There are plenty of jazz albums in the rock era that, on paper, never should have worked but did and still do, exceptionally well. Joe Pass
's The Stones Jazz
(1966) is one. Paul Desmond
's Bridge Over Troubled Water
(1970) is another. Add Lena & Gabor
(1970) to the list.
When the album by vocalist Lena Horne
backed by guitarist Gabor Szabo
was released in 1970, it came out on Skye Records, a label formed in 1968 by Szabó, vibraphonist Cal Tjader
, arranger Gary McFarland
and executive Norman Schwartz. The label's catalog was largely jazz-pop, but mismanagement and a failure to gain adequate distribution forced the company into bankruptcy in late '70. After Skye's assets were acquired by Buddha Records in '71, the label re-issued Lena & Gabor
as Watch What Happens
, with a re-ordered playlist.
In 1969, when the album was recorded, Horne was largely an elegant variety show belter and hadn't recorded in about four years. By contrast, Szabó was a guitarist with a proto-fusion approach to chord voicings and tone. Though he had been a member of Horne's band in the mid-1960s, the pairing of these two different artists could have been a mess. Instead, it was a stroke of genius by producers Szabó and McFarland. In fact, much of the musical fabric uniting these two was the handiwork of McFarland, who arranged the album.
The album featured Lena Horne (vcl), Richard Tee (org), Gabor Szabo, Eric Gale and Cornell Dupree (g), Chuck Rainey (el-b), Grady Tate (d), Howard Roberts (chorale) and Gary McFarland (arr). The reason I pulled this one out yesterday was an email exchange with orchestral arranger Bob Freedman, who had read my gospel organ post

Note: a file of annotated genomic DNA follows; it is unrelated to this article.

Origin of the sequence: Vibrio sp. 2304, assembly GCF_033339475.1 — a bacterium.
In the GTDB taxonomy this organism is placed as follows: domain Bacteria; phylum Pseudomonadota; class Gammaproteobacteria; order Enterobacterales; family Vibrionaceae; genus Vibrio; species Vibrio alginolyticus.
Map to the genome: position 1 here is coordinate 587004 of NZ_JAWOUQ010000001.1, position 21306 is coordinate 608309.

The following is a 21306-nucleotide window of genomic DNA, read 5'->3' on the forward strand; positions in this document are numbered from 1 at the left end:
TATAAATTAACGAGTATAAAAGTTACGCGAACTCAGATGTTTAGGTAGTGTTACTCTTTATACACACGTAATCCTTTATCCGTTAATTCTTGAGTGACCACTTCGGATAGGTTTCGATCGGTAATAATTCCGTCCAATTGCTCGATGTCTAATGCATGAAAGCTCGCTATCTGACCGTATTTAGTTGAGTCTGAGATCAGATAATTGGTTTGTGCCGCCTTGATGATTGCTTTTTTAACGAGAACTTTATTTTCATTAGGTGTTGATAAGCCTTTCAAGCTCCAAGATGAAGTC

and touted Richard Tee, the prolific studio organist and performer. Tee is fundamental to Lena & Gabor,
since his organ gives the album a hip, gospel warmth.
The tracks here are Rocky Racoon, Something, Everybody's Talkin', In My Life, Yesterday When I Was young, Watch What Happens, My Mood Is You, Message to Michael, Nightwind
and The Fool on the Hill
. As you can see, there's plenty of Beatles fare, a Burt Bachrach-Hal David tune, a Harry Nilsson hit, two French pop songs and the obscure My Mood Is You by Carl Sigman, and Robert Kessler and Robert Scott's Nightwind,
a song first recorded by Grady Tate on his Slaves
album for Skye in 1969.
The standouts are Watch What Happens, The Fool on the Hill, My Mood Is You
Horne and Szabó play off each other with elan and artistry throughout, as if it's 2 a.m. Meanwhile, McFarland's arrangements are tailored differently on each track, as if he were designing a new dress for each of Horne's vocals. I can't say enough good things about this album. It's a must own.
JazzWax tracks: You'll find Lena & Gabor
released as Watch What Happens here